Monday, April 27, 2009

Galapagos, Day 1: Santa Cruz

Our flight to the Galapagos Islands, brought to you by Chivas Regal.

When we landed we were greeted by turquoise water

and abundant wildlife. This is a blue footed booby, the first of many.

Once we landed, we took a bus to the ferry, the ferry to another bus, then a long ride to Puerto Ayora, where we met our boat at the dock. While we were waiting for our boat, we saw another first, the marine iguana.

They really do get that close to you, and you must watch your step everywhere to avoid trampling them. One of the reasons the Galapagos have stayed so pristine is that they enforce strict regulations against handling or disturbing the animals in any way.

Once our luggage was safely aboard the boat, we boarded yet another bus for a ride to the Tortoise Farm. The tortoise below is a baby, less than 100 years old.

You can tell the approximate age of a tortoise by the texture of its shell plates. If the plates have rings, less than a century. If the plates are smooth, more than.

The farmers don't raise the tortoises here, but they do encourage them to inhabit the area by building wallows such as this one.

This serves two purposes. It brings the tourists, and it provides the tortoises with some necessary cool-down time. And take it from someone who knows: it gets hot!

It was mating season for many of the land animals, as you can see below.

The male is much bigger than the female, and the mating process can last up to two hours. They bellow out some mighty strange moans during this process as well.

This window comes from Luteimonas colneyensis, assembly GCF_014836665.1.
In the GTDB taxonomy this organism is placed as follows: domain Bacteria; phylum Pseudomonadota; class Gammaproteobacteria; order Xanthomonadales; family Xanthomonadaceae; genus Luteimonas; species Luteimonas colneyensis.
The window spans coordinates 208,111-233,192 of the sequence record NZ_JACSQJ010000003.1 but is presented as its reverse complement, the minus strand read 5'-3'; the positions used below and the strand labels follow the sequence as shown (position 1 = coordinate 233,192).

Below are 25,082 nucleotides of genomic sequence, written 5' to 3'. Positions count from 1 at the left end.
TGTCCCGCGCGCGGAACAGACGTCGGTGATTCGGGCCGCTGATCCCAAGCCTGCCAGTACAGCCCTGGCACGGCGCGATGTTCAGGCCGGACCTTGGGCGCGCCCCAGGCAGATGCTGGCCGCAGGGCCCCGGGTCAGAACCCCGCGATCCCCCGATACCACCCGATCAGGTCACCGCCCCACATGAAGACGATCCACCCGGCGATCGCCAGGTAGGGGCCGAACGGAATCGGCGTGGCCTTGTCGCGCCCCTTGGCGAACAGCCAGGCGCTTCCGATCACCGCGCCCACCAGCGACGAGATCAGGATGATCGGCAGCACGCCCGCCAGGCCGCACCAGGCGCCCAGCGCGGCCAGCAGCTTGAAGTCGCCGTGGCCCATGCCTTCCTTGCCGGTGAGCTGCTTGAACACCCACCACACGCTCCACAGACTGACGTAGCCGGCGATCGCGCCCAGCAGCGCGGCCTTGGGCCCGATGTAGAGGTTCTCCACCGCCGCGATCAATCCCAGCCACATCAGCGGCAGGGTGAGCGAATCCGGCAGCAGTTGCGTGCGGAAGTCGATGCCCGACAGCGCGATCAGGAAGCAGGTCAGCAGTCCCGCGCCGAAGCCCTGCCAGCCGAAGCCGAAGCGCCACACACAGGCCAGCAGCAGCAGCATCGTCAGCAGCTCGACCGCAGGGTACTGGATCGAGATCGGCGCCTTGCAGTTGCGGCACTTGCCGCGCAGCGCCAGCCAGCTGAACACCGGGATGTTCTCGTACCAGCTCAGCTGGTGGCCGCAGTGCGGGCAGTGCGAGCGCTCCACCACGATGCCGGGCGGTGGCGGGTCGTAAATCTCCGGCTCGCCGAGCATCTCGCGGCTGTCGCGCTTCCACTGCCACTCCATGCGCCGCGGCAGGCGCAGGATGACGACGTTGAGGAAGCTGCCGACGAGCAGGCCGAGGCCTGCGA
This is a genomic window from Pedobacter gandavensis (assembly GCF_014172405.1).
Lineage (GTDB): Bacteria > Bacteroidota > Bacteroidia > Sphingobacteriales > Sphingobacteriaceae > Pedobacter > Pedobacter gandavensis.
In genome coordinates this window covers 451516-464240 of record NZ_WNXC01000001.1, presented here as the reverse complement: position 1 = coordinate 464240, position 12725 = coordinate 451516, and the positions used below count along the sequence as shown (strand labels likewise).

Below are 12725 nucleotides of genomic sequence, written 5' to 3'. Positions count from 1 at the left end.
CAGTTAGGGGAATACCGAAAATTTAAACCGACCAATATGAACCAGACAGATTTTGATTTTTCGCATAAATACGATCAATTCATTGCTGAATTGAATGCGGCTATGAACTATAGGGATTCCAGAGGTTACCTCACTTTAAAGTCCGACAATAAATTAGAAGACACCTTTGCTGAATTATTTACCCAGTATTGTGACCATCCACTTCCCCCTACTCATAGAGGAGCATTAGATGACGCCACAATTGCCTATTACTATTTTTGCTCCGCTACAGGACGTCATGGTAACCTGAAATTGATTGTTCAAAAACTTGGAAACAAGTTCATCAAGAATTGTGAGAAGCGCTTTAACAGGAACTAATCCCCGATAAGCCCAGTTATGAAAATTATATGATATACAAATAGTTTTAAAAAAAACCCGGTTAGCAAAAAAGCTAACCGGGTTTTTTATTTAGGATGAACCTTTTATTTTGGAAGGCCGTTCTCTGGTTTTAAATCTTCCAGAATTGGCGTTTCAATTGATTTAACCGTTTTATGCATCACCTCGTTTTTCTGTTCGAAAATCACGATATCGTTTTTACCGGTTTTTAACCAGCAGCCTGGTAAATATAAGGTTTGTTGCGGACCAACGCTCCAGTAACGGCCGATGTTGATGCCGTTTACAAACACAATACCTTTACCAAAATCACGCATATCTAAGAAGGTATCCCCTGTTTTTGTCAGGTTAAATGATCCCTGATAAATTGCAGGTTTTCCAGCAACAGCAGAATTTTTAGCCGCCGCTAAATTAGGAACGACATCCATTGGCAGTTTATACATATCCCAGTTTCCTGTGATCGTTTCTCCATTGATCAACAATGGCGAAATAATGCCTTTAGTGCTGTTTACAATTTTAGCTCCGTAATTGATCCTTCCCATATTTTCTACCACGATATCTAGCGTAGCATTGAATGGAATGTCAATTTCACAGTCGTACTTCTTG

Along with tortoises, we saw some beautiful plant life, including this Galapagos Passion Flower.

The flower is striking, but the name is deceptive, having no connection with the animal passion going on in its vicinity. Rather, this flower was named by a priest visiting the archipelago, who saw in its petals and stamen an allegory for the Passion of the Christ.

A short bus ride brought us to the first of two lava tube caves we would enter.

These caves were formed when rock and dirt covered streams of hot lava, which eventually cooled and eroded, leaving long corridors down into the earth. We entered this side, walked a ways, then had to get down on our bellies to squeeze through the other side. Unfortunately, I was unable to take a picture of the proceedings, as I was on my hands and knees in the mud, but returning to daylight was exhilirating.

Then it was back to the bus, and on the boat for the night. I'll leave you with another lovely example of the flora of Santa Cruz.

Be sure to return tomorrow for pictures of Santiago and Chinese Hat.

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